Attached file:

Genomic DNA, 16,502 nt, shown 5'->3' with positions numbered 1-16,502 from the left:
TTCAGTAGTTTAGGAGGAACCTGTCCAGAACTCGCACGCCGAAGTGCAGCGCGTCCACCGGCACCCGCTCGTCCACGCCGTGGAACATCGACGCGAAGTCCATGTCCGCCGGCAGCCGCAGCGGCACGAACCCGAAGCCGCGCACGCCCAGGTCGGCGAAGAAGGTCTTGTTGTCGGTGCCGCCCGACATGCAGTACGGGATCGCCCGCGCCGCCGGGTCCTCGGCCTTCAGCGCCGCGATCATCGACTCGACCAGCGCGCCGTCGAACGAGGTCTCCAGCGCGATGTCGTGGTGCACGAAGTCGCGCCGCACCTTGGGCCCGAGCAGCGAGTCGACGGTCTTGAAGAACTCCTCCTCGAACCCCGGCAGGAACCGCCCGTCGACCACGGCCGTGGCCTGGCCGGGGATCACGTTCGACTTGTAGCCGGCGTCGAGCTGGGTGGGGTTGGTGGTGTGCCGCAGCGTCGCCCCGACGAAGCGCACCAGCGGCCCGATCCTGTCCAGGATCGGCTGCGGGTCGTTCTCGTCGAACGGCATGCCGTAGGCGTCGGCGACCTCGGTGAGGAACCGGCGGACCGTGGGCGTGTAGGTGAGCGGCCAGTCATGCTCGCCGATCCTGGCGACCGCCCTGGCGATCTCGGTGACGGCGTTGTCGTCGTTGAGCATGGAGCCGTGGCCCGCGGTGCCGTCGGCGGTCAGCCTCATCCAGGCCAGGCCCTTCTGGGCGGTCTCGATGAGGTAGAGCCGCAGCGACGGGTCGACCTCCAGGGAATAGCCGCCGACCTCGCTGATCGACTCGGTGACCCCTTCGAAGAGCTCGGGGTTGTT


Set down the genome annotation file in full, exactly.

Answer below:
Genomic DNA, 16,502 nt, shown 5'->3' with positions numbered 1-16,502 from the left:
TTCAGTAGTTTAGGAGGAACCTGTCCAGAACTCGCACGCCGAAGTGCAGCGCGTCCACCGGCACCCGCTCGTCCACGCCGTGGAACATCGACGCGAAGTCCATGTCCGCCGGCAGCCGCAGCGGCACGAACCCGAAGCCGCGCACGCCCAGGTCGGCGAAGAAGGTCTTGTTGTCGGTGCCGCCCGACATGCAGTACGGGATCGCCCGCGCCGCCGGGTCCTCGGCCTTCAGCGCCGCGATCATCGACTCGACCAGCGCGCCGTCGAACGAGGTCTCCAGCGCGATGTCGTGGTGCACGAAGTCGCGCCGCACCTTGGGCCCGAGCAGCGAGTCGACGGTCTTGAAGAACTCCTCCTCGAACCCCGGCAGGAACCGCCCGTCGACCACGGCCGTGGCCTGGCCGGGGATCACGTTCGACTTGTAGCCGGCGTCGAGCTGGGTGGGGTTGGTGGTGTGCCGCAGCGTCGCCCCGACGAAGCGCACCAGCGGCCCGATCCTGTCCAGGATCGGCTGCGGGTCGTTCTCGTCGAACGGCATGCCGTAGGCGTCGGCGACCTCGGTGAGGAACCGGCGGACCGTGGGCGTGTAGGTGAGCGGCCAGTCATGCTCGCCGATCCTGGCGACCGCCCTGGCGATCTCGGTGACGGCGTTGTCGTCGTTGAGCATGGAGCCGTGGCCCGCGGTGCCGTCGGCGGTCAGCCTCATCCAGGCCAGGCCCTTCTGGGCGGTCTCGATGAGGTAGAGCCGCAGCGACGGGTCGACCTCCAGGGAATAGCCGCCGACCTCGCTGATCGACTCGGTGACCCCTTCGAAGAGCTCGGGGTTGTT